In a SME where you may have less than a dozen servers, scheduling tasks to run as the local administrator is probably not a big deal, as you either don’t often change your Administrator password, or it’s there is a small enough number of servers that you can update the scheduled tasks rather easily.
However in an environment of dozens to hundreds to thousands of servers, many of which you are not considered the “gatekeeper” to, it’s quite easy for undocumented scheduled tasks to start appearing, and being scheduled to run as the local admin. They will work great – until someone updates the local administrator password.
Where I work there are at least 4 passwords for the local administrator account. I am currently working on making it only 1. Given the number of mission critical production machines this will affect, I need to work out what I will break. One of the first things thought of was scheduled tasks.
I needed a script to work out what scheduled tasks I would break. so I wrote one.
Here is a script that will iterate through all the servers in an Active Directory OU and report on which ones are running as the local administrator.
- Pre-Requisite: Quest AD Management Tools must be installed. They are free and downloadable.
- Administrator Rights: You must have administrator access to the machines you plan on running this script against.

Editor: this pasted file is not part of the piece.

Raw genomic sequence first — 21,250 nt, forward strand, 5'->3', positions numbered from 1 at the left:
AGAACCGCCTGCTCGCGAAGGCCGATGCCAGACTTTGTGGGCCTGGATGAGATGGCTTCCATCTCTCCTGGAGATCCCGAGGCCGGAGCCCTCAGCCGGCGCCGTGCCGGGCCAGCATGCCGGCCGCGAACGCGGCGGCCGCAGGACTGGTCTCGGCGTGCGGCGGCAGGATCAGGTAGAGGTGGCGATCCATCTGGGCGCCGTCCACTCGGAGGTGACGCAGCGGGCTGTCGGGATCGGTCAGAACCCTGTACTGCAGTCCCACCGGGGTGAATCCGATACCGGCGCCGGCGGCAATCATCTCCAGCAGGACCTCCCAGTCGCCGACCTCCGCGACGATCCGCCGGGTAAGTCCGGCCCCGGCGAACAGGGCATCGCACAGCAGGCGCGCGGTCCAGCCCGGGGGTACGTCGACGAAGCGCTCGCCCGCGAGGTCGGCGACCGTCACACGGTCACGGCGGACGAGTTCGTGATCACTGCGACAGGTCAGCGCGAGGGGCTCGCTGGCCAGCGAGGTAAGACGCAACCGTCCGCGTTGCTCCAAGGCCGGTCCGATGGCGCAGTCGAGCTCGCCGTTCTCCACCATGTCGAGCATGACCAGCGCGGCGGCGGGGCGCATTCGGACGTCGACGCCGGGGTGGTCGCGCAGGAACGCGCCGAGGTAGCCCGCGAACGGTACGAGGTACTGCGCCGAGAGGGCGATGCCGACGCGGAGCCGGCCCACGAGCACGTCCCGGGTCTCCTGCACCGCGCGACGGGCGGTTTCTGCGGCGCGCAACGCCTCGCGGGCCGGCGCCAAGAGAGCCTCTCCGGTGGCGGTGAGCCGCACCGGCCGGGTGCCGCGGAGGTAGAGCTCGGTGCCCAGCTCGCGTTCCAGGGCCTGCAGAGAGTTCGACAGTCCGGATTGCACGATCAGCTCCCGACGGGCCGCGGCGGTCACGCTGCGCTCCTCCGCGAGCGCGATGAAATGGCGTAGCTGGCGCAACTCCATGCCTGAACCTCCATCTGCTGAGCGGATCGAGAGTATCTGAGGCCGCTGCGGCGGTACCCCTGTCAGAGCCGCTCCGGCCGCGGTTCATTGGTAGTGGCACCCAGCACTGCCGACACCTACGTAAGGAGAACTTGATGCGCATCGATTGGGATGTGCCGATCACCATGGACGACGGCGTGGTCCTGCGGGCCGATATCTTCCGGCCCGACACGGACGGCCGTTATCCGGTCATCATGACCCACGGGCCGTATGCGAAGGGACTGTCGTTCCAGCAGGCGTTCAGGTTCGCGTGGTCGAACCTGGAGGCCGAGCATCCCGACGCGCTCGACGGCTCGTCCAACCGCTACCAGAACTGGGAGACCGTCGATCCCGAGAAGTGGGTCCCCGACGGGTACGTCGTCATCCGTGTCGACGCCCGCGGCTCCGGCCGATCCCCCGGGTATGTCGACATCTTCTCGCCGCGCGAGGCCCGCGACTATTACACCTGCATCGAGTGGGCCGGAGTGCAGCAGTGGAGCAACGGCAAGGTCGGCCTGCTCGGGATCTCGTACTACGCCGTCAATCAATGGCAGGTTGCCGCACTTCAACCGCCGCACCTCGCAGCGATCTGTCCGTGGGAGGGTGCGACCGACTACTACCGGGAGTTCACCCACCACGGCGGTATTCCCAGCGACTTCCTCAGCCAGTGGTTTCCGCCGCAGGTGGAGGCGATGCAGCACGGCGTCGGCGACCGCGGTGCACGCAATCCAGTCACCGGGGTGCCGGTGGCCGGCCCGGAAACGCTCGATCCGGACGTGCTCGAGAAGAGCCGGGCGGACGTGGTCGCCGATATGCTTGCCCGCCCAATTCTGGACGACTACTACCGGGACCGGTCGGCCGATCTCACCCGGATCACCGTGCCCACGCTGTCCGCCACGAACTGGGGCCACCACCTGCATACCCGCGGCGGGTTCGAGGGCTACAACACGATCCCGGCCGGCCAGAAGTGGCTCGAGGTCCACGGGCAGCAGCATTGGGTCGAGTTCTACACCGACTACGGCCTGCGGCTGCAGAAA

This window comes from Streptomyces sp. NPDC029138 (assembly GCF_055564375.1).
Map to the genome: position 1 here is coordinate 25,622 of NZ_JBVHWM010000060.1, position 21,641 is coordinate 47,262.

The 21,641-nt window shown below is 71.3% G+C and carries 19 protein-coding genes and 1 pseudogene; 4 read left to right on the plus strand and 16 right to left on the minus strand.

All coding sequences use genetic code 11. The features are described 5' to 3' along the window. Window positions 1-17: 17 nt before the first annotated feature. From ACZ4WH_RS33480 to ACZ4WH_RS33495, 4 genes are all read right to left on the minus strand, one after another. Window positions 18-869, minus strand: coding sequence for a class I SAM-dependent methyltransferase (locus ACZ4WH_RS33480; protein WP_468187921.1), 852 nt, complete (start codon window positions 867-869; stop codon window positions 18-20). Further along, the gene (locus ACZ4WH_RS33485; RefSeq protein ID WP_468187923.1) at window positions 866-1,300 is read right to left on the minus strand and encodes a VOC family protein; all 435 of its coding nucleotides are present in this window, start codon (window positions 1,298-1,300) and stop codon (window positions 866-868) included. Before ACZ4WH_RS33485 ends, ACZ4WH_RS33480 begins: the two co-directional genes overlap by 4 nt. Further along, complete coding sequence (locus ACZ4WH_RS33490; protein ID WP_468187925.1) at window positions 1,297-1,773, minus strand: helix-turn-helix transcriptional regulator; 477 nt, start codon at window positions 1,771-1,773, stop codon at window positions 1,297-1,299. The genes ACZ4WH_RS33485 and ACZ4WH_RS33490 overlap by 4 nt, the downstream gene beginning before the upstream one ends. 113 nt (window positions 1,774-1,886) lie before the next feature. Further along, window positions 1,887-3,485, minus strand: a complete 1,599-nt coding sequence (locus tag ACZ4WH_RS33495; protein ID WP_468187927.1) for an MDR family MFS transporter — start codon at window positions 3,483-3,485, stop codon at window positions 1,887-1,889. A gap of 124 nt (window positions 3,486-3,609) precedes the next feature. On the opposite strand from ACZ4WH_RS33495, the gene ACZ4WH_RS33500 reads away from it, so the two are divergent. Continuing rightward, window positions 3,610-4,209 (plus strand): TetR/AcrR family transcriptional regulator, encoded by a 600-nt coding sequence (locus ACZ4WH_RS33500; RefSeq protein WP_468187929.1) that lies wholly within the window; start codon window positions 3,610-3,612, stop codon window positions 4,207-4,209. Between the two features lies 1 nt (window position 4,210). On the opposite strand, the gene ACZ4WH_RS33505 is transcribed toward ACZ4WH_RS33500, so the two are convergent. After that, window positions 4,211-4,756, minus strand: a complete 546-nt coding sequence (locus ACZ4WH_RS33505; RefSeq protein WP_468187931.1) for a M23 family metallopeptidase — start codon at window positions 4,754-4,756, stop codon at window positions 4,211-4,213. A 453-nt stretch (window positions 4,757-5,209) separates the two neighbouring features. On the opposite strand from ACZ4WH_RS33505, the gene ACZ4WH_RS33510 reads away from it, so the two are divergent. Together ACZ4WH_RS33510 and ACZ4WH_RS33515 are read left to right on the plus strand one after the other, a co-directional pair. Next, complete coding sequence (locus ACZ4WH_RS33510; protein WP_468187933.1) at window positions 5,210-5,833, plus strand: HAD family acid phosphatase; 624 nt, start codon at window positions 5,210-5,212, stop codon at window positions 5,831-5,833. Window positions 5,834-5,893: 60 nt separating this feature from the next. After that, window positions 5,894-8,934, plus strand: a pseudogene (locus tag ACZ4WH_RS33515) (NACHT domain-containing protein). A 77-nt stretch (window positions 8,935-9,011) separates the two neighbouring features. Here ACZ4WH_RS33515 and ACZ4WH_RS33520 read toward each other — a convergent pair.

As always, my script is provided as is, with no support or guarantees over the usage of the script. Common sense needs to be applied.
The script will query AD for the list of servers specified. Given my environment, I do subtree searches, though if your environment requires, you may need to change this to single-level search. The script will then iterate through each server on the list, running schtasks.exe with it’s output tested to see if any of the “Run As User” fields match “*Administrator”. The results are then reported to a file.
The script will indicate performance by outputting to the powershell console which host it is currently querying and if there are no scheduled tasks on that server.
You may wish to adapt this script as required for your environment 🙂